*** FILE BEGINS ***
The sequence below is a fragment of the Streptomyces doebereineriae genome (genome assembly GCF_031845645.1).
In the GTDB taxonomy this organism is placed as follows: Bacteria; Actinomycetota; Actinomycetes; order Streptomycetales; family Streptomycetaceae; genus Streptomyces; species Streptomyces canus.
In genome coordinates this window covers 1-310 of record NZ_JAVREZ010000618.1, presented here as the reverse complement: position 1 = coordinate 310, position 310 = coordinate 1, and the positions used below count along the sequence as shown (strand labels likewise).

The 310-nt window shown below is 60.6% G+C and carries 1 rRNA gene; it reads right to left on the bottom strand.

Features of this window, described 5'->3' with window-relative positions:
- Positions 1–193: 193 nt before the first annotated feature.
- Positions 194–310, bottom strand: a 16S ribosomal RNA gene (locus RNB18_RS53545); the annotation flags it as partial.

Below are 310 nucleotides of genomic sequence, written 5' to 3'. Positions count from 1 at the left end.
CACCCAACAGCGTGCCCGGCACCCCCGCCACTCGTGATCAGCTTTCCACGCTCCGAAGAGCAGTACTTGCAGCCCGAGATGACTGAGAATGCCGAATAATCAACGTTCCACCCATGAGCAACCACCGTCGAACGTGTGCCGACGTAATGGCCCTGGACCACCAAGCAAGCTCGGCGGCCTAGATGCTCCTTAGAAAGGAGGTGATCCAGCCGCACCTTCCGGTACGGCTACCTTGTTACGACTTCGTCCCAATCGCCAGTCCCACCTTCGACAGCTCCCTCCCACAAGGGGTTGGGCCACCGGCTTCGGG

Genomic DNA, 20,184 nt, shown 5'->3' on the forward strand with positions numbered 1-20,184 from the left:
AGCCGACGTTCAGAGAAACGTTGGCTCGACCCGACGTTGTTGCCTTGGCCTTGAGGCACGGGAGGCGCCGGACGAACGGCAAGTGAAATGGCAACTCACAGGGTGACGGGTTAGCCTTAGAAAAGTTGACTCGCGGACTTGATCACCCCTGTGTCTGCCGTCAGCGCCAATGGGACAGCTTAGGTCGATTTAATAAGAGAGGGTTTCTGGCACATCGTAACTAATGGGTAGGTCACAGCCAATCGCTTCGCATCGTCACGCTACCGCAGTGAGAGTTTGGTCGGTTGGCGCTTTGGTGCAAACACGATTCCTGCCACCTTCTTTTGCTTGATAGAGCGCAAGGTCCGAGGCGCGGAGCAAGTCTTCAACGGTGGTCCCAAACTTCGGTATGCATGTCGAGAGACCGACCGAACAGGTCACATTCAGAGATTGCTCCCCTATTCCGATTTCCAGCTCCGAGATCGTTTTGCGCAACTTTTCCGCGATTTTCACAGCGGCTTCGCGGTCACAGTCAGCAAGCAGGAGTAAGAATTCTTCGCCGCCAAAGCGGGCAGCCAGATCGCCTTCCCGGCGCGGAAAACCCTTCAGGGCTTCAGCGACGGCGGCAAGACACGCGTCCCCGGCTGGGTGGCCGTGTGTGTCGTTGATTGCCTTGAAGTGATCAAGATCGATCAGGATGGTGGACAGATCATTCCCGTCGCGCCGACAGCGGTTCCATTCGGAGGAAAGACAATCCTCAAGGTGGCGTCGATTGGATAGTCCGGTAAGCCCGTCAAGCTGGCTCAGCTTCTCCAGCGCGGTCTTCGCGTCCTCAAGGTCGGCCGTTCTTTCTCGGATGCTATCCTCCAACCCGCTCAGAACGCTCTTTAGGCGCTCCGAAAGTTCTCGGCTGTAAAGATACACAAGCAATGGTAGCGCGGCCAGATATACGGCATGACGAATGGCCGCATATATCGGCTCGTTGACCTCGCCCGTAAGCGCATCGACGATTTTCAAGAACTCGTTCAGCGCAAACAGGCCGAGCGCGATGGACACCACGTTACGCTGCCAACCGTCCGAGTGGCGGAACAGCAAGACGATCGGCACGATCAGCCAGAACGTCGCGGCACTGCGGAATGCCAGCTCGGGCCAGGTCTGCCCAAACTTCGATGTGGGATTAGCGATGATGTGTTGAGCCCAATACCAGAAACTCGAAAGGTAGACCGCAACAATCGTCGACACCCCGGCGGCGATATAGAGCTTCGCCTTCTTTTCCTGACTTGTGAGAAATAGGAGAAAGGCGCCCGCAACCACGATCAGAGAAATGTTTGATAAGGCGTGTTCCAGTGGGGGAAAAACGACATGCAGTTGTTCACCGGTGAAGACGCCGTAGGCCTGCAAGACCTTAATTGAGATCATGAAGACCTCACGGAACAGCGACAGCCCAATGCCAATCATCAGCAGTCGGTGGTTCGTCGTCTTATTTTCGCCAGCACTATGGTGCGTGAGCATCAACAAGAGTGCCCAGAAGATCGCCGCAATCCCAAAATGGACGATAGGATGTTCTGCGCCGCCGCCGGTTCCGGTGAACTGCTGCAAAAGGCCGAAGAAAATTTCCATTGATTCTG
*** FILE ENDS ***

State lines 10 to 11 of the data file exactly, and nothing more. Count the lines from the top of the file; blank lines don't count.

Genomic DNA, 20,184 nt, shown 5'->3' on the forward strand with positions numbered 1-20,184 from the left:
AGCCGACGTTCAGAGAAACGTTGGCTCGACCCGACGTTGTTGCCTTGGCCTTGAGGCACGGGAGGCGCCGGACGAACGGCAAGTGAAATGGCAACTCACAGGGTGACGGGTTAGCCTTAGAAAAGTTGACTCGCGGACTTGATCACCCCTGTGTCTGCCGTCAGCGCCAATGGGACAGCTTAGGTCGATTTAATAAGAGAGGGTTTCTGGCACATCGTAACTAATGGGTAGGTCACAGCCAATCGCTTCGCATCGTCACGCTACCGCAGTGAGAGTTTGGTCGGTTGGCGCTTTGGTGCAAACACGATTCCTGCCACCTTCTTTTGCTTGATAGAGCGCAAGGTCCGAGGCGCGGAGCAAGTCTTCAACGGTGGTCCCAAACTTCGGTATGCATGTCGAGAGACCGACCGAACAGGTCACATTCAGAGATTGCTCCCCTATTCCGATTTCCAGCTCCGAGATCGTTTTGCGCAACTTTTCCGCGATTTTCACAGCGGCTTCGCGGTCACAGTCAGCAAGCAGGAGTAAGAATTCTTCGCCGCCAAAGCGGGCAGCCAGATCGCCTTCCCGGCGCGGAAAACCCTTCAGGGCTTCAGCGACGGCGGCAAGACACGCGTCCCCGGCTGGGTGGCCGTGTGTGTCGTTGATTGCCTTGAAGTGATCAAGATCGATCAGGATGGTGGACAGATCATTCCCGTCGCGCCGACAGCGGTTCCATTCGGAGGAAAGACAATCCTCAAGGTGGCGTCGATTGGATAGTCCGGTAAGCCCGTCAAGCTGGCTCAGCTTCTCCAGCGCGGTCTTCGCGTCCTCAAGGTCGGCCGTTCTTTCTCGGATGCTATCCTCCAACCCGCTCAGAACGCTCTTTAGGCGCTCCGAAAGTTCTCGGCTGTAAAGATACACAAGCAATGGTAGCGCGGCCAGATATACGGCATGACGAATGGCCGCATATATCGGCTCGTTGACCTCGCCCGTAAGCGCATCGACGATTTTCAAGAACTCGTTCAGCGCAAACAGGCCGAGCGCGATGGACACCACGTTACGCTGCCAACCGTCCGAGTGGCGGAACAGCAAGACGATCGGCACGATCAGCCAGAACGTCGCGGCACTGCGGAATGCCAGCTCGGGCCAGGTCTGCCCAAACTTCGATGTGGGATTAGCGATGATGTGTTGAGCCCAATACCAGAAACTCGAAAGGTAGACCGCAACAATCGTCGACACCCCGGCGGCGATATAGAGCTTCGCCTTCTTTTCCTGACTTGTGAGAAATAGGAGAAAGGCGCCCGCAACCACGATCAGAGAAATGTTTGATAAGGCGTGTTCCAGTGGGGGAAAAACGACATGCAGTTGTTCACCGGTGAAGACGCCGTAGGCCTGCAAGACCTTAATTGAGATCATGAAGACCTCACGGAACAGCGACAGCCCAATGCCAATCATCAGCAGTCGGTGGTTCGTCGTCTTATTTTCGCCAGCACTATGGTGCGTGAGCATCAACAAGAGTGCCCAGAAGATCGCCGCAATCCCAAAATGGACGATAGGATGTTCTGCGCCGCCGCCGGTTCCGGTGAACTGCTGCAAAAGGCCGAAGAAAATTTCCATTGATTCTG